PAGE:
Google has said it will ban advertising and monetization, including YouTube videos that deny climate change or oppose “well-established scientific sensitivities” about the causes of climate change.
YouTube will still allow false videos on its platform about climate change – but will demonetise any video or channel that promotes deception or conspiracy theories on the subject.
Google plans to begin implementing the policy next month, using a mix of automated tools and human reviewers to track infringing publisher content, Google-provided ads and YouTube videos that earn from ads through YouTube’s partner program.
“In recent years, we’ve heard from a growing number of our advertising and publisher partners who have expressed concern with the ads or made false claims about climate change,” the Internet giant said in a new policy announcement Thursday. “Advertisers just don’t want their ads to appear next to this content. And publishers and creators do not want ads to promote these claims to appear on their pages or videos.
Content that would be considered unfit for advertising and monetization includes: denouncing climate change as a hoax, denying long-term trends claiming that the global climate is warming, and denying greenhouse gas emissions or human activity contributing to climate. Change.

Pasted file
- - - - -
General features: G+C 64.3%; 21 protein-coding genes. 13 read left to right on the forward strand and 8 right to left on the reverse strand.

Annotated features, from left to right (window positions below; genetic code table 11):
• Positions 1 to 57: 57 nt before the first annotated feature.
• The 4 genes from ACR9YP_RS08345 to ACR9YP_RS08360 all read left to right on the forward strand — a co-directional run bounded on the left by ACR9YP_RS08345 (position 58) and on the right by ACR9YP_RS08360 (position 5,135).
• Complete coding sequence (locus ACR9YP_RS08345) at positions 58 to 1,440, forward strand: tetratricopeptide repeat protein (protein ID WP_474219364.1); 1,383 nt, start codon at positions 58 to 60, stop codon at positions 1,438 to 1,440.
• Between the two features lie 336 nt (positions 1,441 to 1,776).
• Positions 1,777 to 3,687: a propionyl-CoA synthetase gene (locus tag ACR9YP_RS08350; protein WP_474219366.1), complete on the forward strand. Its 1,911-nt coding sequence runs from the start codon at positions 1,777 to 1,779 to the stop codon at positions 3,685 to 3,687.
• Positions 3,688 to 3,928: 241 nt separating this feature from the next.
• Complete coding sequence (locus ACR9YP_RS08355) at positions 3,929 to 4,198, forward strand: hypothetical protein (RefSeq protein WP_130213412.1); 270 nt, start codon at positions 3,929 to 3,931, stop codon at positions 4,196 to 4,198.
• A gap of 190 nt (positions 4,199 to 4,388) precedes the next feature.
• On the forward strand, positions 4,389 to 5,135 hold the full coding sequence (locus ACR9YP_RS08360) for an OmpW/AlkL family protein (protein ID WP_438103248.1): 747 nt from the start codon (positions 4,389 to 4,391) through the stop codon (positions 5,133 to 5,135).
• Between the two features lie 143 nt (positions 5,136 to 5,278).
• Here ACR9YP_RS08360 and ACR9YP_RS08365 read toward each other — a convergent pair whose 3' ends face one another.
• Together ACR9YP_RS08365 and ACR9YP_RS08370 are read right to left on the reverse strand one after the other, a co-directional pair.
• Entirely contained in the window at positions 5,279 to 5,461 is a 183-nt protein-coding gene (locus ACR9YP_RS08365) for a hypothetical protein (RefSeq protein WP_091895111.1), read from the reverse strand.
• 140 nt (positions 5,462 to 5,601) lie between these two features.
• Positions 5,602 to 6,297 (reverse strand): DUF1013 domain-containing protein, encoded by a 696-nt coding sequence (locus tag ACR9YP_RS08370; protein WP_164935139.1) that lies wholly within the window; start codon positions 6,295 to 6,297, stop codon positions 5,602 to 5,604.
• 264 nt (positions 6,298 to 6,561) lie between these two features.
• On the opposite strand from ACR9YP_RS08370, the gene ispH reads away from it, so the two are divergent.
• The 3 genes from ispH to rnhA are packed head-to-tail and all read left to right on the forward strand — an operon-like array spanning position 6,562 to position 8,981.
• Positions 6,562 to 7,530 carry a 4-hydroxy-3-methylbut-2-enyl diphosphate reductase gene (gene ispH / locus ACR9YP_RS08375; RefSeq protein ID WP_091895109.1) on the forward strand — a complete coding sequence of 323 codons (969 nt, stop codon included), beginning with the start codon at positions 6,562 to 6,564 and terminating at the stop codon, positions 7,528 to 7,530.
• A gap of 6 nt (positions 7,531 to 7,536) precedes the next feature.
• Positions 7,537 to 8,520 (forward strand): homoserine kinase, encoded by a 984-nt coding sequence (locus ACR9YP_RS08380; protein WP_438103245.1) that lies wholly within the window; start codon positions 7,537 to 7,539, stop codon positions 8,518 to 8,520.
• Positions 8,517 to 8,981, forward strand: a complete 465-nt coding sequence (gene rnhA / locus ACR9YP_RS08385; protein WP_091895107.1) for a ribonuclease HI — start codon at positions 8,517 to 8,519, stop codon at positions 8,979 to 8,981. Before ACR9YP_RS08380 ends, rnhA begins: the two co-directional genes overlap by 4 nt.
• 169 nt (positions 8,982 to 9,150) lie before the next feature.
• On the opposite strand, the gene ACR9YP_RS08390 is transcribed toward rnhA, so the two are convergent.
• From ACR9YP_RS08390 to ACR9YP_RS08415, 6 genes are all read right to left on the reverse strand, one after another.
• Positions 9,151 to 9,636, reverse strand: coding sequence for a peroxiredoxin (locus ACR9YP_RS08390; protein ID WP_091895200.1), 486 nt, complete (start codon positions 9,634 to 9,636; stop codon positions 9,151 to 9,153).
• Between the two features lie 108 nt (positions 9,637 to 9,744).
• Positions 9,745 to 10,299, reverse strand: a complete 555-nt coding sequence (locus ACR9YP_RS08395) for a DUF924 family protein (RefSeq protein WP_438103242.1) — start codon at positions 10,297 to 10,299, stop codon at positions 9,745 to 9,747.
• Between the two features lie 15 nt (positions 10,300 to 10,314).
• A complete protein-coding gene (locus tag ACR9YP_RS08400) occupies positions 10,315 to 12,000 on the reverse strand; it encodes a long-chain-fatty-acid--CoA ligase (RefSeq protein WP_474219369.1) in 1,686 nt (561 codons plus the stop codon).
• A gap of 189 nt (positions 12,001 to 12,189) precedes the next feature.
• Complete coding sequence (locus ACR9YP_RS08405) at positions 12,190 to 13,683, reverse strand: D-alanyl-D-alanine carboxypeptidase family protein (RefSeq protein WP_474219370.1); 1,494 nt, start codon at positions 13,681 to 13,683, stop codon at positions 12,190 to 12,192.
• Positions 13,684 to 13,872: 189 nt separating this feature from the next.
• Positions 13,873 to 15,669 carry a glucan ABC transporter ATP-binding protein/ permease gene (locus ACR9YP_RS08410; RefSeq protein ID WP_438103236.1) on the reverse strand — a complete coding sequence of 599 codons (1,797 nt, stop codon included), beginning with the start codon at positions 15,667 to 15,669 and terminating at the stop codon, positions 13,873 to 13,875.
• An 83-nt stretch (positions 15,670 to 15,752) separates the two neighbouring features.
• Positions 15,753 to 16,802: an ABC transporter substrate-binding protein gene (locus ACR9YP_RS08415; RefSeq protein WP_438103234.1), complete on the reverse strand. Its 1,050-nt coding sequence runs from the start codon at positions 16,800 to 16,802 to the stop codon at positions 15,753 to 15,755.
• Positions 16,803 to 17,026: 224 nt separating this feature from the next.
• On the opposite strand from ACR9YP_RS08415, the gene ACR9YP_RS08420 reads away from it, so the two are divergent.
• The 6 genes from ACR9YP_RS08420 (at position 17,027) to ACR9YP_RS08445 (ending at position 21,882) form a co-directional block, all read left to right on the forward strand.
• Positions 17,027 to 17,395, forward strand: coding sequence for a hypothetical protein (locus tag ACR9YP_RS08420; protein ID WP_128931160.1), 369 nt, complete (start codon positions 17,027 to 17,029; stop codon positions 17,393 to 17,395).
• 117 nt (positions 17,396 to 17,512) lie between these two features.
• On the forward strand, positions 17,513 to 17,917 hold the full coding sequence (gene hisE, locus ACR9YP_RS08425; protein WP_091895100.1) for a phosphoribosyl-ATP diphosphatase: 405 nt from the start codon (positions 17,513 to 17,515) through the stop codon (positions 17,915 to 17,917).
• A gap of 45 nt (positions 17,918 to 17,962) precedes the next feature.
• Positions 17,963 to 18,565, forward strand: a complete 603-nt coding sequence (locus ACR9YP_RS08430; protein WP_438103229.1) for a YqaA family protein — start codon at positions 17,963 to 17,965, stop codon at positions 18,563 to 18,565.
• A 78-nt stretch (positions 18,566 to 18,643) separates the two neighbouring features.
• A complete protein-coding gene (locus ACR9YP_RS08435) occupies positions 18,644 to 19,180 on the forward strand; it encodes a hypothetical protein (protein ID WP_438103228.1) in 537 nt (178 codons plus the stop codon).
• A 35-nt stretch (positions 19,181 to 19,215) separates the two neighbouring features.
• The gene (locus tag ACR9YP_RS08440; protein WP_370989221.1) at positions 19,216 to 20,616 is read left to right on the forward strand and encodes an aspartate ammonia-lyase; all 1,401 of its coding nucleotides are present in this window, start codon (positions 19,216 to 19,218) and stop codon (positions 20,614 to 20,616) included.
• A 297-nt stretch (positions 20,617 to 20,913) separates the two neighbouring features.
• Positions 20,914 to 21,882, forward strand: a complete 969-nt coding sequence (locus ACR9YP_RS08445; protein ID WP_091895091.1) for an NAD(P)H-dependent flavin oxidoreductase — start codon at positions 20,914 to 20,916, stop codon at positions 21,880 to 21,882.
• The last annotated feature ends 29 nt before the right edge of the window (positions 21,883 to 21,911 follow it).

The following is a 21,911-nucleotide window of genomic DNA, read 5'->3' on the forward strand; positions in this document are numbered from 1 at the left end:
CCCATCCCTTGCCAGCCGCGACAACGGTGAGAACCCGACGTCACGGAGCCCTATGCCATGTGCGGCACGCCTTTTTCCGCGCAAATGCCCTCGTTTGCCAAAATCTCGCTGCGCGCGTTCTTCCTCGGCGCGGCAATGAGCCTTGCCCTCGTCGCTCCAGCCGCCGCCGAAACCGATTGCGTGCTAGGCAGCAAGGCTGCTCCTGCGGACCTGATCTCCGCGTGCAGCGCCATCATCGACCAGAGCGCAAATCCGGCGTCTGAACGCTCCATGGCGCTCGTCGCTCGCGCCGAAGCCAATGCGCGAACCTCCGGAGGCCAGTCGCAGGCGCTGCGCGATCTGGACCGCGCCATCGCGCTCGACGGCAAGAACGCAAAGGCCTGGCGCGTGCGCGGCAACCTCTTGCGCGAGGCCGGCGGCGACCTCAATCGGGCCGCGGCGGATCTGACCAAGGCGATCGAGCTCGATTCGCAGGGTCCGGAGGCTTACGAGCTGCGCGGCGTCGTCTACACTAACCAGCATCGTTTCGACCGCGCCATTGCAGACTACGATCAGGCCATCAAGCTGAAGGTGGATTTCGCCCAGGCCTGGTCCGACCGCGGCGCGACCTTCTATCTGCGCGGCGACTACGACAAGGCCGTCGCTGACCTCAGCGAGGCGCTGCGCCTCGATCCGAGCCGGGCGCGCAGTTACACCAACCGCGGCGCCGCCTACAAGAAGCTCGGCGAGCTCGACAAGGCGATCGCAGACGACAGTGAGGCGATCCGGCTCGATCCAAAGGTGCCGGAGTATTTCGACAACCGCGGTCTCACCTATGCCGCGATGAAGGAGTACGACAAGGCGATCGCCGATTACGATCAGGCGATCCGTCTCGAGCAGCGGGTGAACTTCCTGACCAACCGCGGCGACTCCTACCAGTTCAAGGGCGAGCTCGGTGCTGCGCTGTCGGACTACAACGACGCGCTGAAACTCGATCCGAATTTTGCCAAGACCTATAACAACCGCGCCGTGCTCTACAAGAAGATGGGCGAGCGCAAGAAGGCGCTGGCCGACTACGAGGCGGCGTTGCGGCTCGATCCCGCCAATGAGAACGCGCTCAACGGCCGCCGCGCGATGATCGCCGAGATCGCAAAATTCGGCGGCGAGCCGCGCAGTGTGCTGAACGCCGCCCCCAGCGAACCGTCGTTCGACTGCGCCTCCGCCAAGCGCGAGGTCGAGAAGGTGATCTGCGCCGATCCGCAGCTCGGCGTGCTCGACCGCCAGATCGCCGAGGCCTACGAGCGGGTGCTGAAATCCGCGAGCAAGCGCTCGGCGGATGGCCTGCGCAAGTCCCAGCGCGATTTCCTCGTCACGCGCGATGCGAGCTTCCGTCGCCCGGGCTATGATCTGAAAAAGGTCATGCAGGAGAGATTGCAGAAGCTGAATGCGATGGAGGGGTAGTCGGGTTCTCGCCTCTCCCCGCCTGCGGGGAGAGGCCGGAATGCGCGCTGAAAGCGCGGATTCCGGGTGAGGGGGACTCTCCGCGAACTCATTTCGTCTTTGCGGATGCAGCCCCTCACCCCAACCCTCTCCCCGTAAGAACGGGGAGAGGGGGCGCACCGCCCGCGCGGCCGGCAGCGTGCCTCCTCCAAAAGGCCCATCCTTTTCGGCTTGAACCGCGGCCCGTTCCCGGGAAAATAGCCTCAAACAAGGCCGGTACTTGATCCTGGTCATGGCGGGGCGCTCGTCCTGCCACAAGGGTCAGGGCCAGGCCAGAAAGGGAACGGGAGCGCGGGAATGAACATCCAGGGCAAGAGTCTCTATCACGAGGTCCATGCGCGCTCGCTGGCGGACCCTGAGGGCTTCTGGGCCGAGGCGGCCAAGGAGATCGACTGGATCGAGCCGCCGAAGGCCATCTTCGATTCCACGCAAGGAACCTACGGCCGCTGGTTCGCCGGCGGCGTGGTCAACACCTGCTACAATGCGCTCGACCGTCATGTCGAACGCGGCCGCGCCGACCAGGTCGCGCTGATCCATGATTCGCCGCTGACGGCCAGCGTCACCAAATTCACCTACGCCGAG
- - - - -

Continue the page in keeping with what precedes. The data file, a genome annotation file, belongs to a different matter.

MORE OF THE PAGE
Google said it would consider the context in which the claim was made, “to differentiate between the content being reported or the content being discussed, as opposed to the content in which the false claim was stated to be true.” For example, YouTube videos with educational, documentary, commentary, or news content on climate change may run ads.
The move comes as YouTube has taken other steps to take action against misinformation on the platform – for months and even calling for tougher policing from critics. Last week, YouTube banned content with false claims and conspiracy theories about all approved vaccines, following a campaign against misinformation about the Covid-1 vaccine.
Google says it has consulted with “authoritative sources” on climate science, whose experts have contributed to the UN Intergovernmental Panel on Climate Change Assessment, in drafting a policy banning advertising with climate-denial claims.